April 2014
Volume 55, Issue 13
Free
ARVO Annual Meeting Abstract  |   April 2014
Accuracy Assessment of Fundus Image Registration for Diabetic Retinopathy Screening
Author Affiliations & Notes
  • Kedir Adal
    Rotterdam Ophthalmic Institute, Rotterdam, Netherlands
    Quantitative Imaging Group, Delft University of Technology, Delft, Netherlands
  • Peter G van Etten
    Rotterdam Eye Hospital, Rotterdam, Netherlands
  • Jose P. Martinez
    Rotterdam Eye Hospital, Rotterdam, Netherlands
  • Lucas J. van Vliet
    Quantitative Imaging Group, Delft University of Technology, Delft, Netherlands
  • Koenraad Arndt Vermeer
    Rotterdam Ophthalmic Institute, Rotterdam, Netherlands
  • Footnotes
    Commercial Relationships Kedir Adal, None; Peter van Etten, None; Jose P. Martinez, None; Lucas J. van Vliet, None; Koenraad Vermeer, None
  • Footnotes
    Support None
Investigative Ophthalmology & Visual Science April 2014, Vol.55, 4825. doi:
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      Kedir Adal, Peter G van Etten, Jose P. Martinez, Lucas J. van Vliet, Koenraad Arndt Vermeer; Accuracy Assessment of Fundus Image Registration for Diabetic Retinopathy Screening. Invest. Ophthalmol. Vis. Sci. 2014;55(13):4825.

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      © ARVO (1962-2015); The Authors (2016-present)

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Abstract
 
Purpose
 

To evaluate the accuracy of a newly developed coarse-to-fine hierarchical fundus image registration algorithm for diabetic retinopathy screening and to compare it with the state-of-the-art.

 
Methods
 

Data from 70 diabetic patients who visited the Rotterdam Eye Hospital in 2012 and 2013 as part of an ongoing diabetic retinopathy screening program was included. During each visit, four images consisting of macula-centered, optic nerve-centered, superior, and temporal regions of the retinal surface were acquired from each eye. Pre-processing: the individual red-free fundus images were normalized for illumination and contrast variation between images, improving the visibility of fine vasculatures. Registration: a coarse-to-fine hierarchical registration method with an increasing deformation model complexity was applied to pairs of normalized images to create a fundus mosaic (Fig 1). Evaluation: the accuracy was assessed on the fundus mosaics resulting from our approach and the best performing method in a recent comparative study (Chen et al., IOVS, 2011), which is i2kRetina. The possible grades were: - Off: an image is placed at an incorrect location. - Not Acceptable: a misalignment worse than the width of the misaligned vessel. - Acceptable: a misalignment less than the width of the misaligned vessel. - Perfect: no noticeable misalignment.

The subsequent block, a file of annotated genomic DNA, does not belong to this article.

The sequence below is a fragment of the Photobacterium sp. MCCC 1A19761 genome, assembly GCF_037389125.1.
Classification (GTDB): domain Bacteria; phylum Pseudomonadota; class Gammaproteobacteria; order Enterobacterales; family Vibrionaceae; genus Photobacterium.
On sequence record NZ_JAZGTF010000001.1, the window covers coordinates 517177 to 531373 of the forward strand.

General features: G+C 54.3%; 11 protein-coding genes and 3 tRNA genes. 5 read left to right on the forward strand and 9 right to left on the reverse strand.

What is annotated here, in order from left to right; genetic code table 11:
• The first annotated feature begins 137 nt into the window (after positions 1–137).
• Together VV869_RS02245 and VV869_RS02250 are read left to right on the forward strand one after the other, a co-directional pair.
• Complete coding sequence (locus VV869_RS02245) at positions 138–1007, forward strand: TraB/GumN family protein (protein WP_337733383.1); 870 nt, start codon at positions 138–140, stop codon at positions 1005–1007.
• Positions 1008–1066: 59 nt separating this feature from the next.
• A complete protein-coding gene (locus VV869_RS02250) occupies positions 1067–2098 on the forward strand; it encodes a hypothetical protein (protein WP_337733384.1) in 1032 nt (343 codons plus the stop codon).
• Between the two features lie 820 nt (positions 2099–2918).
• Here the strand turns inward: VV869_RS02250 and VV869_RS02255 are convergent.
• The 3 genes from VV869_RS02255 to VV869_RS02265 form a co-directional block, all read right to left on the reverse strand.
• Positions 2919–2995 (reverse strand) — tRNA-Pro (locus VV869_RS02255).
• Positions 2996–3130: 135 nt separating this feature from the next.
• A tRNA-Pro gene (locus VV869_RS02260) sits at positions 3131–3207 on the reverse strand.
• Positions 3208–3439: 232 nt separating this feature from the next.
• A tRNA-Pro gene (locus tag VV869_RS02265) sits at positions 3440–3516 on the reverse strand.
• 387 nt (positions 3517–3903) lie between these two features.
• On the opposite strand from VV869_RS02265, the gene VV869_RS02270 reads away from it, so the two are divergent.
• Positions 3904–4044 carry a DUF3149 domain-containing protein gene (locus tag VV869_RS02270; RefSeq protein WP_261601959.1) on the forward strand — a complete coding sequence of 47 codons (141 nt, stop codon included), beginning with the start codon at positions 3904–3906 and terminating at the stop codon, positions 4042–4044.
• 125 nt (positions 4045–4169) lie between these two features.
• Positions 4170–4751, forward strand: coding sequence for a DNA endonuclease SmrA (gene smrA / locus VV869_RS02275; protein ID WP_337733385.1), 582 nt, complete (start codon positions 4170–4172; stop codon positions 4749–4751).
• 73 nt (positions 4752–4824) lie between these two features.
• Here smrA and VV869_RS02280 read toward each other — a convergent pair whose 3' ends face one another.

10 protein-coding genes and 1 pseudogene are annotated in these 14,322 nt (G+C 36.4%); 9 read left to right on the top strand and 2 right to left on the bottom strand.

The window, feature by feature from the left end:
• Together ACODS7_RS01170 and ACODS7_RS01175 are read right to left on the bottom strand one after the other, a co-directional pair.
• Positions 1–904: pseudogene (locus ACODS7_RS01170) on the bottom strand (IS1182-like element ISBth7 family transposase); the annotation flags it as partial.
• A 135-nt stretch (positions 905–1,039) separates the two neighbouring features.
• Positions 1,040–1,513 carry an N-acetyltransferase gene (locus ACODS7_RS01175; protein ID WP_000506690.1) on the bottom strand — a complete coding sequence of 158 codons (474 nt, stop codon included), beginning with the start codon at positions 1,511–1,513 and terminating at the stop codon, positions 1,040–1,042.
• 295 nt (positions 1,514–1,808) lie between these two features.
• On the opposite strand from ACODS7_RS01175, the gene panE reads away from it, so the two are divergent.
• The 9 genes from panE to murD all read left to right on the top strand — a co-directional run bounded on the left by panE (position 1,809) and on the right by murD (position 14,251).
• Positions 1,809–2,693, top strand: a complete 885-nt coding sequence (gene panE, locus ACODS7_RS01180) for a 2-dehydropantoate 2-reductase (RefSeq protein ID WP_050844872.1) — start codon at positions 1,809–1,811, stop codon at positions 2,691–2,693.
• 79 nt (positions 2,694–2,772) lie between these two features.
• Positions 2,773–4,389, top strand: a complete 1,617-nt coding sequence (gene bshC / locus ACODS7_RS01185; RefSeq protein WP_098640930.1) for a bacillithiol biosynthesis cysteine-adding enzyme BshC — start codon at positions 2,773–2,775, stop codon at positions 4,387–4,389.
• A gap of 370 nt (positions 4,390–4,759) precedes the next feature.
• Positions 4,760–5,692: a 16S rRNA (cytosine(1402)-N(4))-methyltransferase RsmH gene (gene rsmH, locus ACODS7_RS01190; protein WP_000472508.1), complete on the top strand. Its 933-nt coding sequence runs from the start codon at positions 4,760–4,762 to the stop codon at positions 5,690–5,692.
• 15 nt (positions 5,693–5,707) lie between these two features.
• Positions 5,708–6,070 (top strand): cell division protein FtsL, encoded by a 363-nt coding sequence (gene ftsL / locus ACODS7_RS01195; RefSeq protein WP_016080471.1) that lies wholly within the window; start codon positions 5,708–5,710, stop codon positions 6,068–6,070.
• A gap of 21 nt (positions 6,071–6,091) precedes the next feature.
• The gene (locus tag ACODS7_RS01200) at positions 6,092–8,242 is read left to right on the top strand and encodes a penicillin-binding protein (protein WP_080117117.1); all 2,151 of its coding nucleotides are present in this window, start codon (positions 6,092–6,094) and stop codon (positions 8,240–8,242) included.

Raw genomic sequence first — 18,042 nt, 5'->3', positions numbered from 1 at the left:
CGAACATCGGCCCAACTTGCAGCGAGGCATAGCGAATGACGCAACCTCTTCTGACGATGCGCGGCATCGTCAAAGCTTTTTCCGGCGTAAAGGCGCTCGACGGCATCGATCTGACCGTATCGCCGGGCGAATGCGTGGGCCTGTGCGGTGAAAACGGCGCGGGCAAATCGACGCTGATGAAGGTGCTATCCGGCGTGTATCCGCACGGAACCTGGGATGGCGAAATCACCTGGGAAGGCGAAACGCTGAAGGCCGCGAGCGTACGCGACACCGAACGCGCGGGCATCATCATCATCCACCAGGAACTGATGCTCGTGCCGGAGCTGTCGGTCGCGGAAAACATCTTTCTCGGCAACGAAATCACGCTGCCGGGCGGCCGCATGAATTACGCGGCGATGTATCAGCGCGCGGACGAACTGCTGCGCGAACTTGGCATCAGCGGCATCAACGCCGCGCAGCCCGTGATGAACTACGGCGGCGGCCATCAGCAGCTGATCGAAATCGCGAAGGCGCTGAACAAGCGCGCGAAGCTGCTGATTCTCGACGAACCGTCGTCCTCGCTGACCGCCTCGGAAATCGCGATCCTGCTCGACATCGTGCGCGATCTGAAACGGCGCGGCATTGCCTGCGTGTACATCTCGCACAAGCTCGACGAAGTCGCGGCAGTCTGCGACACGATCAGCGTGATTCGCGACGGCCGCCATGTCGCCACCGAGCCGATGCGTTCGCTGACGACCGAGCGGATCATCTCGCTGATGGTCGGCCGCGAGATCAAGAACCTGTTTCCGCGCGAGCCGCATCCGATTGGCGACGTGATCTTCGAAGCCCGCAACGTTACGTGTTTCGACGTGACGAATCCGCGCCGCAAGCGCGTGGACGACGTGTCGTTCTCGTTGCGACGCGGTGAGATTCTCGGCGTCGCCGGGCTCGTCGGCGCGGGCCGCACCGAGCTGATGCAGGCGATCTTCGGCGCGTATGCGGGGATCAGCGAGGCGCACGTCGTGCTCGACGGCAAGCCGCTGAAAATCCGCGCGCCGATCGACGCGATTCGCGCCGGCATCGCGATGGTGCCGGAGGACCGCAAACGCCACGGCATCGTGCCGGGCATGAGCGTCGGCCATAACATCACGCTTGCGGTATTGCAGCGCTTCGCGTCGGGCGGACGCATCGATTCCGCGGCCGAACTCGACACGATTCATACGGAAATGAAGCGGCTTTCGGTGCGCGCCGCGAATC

Results
 

560 fundus images were combined into 140 mosaics with both methods. Two experienced graders independently assessed the accuracy of the normalized mosaic images. Each eye was graded by one grader and the order of presentation was random. The evaluation results are summarized in Table 1. The results from both graders showed a statistically significant performance difference between the two methods (Wilcoxon signed-rank test, p=0.004 and p=0.02 for grader 1 and 2, respectively). Overall, our method produces a higher success rates (83% vs. 69%,p = 0.001) of creating acceptable or perfect mosaics.

 
Conclusions
 

The accuracy assessment showed that the proposed coarse-to-fine hierarchical registration method has a significantly higher accuracy compared to the state-of-the-art. Normalization of fundus images for illumination and contrast shows much more details than the red-free images.

 
 
Fig 1. An example of (a) color fundus images, (b) red-free, and (c) normalized mosaics.
 
Fig 1. An example of (a) color fundus images, (b) red-free, and (c) normalized mosaics.
 
 
Table 1. Evaluation results of (a) grader 1 and (b) grader 2 on 105 and 35 eyes, respectively.
 
Table 1. Evaluation results of (a) grader 1 and (b) grader 2 on 105 and 35 eyes, respectively.
 
Keywords: 499 diabetic retinopathy • 550 imaging/image analysis: clinical • 549 image processing  
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